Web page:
August 12, 2014 - No Comments
by Jim Barnes
This event usually occurs at the end of May or the first week in June. Often it happens on the same weekend as the Reading Airshow, so I have rarely attended. The last two years, these events have occurred on different weekends, so that hasn’t been a problem. The reenactment commemorates the “Philippi Races” of 1861 in which troops under orders from General George B. McClellan, attacked Confederates encamped in Philippi . Since the Rebels fled the town as soon as cannon balls started landing in their camp, there were no combat deaths and only a handful of wounded. The most important result of the action was the publicity that Mclellan got from it. Thus began his rise toward command of the Army of the Potomac. (Which may have been the only good thing that the Confederates got out of the skirmish. )
This is one of those small local events that has, at least for us, the advantage of being very close to home so that we can make a day trip of it. Don’t look for a lot of authenticity in the battles, but units and individual reenactors always have the option of setting up authentic camps and educating the public if they are so moved.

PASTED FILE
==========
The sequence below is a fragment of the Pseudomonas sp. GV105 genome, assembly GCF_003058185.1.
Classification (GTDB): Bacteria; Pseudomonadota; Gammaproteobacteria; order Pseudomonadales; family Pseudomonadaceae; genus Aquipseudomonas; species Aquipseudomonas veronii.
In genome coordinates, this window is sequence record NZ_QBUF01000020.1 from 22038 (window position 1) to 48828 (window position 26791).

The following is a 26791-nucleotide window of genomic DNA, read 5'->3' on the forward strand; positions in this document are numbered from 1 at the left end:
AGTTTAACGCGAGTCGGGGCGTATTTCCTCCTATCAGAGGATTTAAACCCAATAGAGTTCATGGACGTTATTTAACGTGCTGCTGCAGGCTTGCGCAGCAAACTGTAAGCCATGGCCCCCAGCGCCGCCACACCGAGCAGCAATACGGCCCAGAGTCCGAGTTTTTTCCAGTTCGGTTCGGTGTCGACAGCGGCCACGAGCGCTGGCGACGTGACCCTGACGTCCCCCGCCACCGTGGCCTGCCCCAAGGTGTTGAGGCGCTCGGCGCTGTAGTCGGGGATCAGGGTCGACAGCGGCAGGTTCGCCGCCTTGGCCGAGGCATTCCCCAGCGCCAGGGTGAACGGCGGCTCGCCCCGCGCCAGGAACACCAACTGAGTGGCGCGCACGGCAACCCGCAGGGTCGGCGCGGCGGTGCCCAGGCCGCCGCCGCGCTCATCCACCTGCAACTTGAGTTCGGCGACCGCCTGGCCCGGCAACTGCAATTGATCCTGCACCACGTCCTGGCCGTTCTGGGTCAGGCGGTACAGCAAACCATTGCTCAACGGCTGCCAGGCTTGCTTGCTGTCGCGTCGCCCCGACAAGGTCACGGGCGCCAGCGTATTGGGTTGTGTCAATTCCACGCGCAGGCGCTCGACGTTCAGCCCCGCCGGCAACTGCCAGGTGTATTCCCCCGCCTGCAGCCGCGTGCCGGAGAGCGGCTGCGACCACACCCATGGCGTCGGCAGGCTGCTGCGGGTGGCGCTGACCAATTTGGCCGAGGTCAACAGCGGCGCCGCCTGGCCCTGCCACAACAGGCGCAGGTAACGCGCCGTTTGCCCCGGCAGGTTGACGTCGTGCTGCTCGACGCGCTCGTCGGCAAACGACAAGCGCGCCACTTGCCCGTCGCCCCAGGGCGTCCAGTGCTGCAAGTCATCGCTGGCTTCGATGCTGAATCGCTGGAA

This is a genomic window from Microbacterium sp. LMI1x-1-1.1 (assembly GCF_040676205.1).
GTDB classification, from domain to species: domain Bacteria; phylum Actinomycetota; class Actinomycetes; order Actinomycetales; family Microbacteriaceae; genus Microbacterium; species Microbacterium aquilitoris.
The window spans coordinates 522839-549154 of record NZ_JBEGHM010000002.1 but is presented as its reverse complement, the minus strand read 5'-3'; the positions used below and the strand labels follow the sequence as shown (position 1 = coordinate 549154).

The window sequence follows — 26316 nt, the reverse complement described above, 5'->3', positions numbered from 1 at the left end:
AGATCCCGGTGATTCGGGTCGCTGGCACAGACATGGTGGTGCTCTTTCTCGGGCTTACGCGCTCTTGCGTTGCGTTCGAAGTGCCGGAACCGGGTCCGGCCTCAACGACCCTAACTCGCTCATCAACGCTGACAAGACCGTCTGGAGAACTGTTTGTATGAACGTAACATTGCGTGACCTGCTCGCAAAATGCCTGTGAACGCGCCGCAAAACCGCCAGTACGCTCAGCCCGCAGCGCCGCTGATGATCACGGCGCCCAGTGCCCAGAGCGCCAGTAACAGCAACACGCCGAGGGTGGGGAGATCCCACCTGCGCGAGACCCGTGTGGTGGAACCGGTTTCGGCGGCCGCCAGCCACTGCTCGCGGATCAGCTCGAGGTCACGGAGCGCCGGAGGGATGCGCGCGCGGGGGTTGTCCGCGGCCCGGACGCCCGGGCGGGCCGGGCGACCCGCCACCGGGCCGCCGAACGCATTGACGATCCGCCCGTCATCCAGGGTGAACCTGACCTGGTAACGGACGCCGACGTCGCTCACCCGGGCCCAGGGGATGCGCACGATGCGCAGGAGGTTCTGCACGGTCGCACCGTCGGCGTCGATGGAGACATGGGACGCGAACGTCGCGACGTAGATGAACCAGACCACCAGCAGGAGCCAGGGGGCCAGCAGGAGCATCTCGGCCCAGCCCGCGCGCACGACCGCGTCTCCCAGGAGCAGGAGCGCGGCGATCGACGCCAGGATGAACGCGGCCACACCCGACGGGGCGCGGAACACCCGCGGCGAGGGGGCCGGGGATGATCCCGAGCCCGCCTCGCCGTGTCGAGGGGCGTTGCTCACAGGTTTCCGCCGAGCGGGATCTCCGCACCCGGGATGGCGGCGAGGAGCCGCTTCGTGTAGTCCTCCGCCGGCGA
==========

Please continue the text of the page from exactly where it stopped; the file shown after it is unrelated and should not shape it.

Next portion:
As it is, the town does a good job of supporting the event and reenactors are treated well. There are a number of side attractions besides the battles, including some excellent first person performances by various historical figures. (This year it was Harriet Tubman.) There is also an excellent local choral group, the Blue-Gray Choir, which performs moving renditions of period music. On Saturday evening, a nice Civil War ball is held on the courthouse grounds.
I didn’t feel much like taking part in the battles this year. I have decided that, at my age, I should back off from some of that. So, I put on the General’s uniform and told the guys I would be McClellan for the day. I could stand way back from the battles and then take credit for the victory! That worked out okay.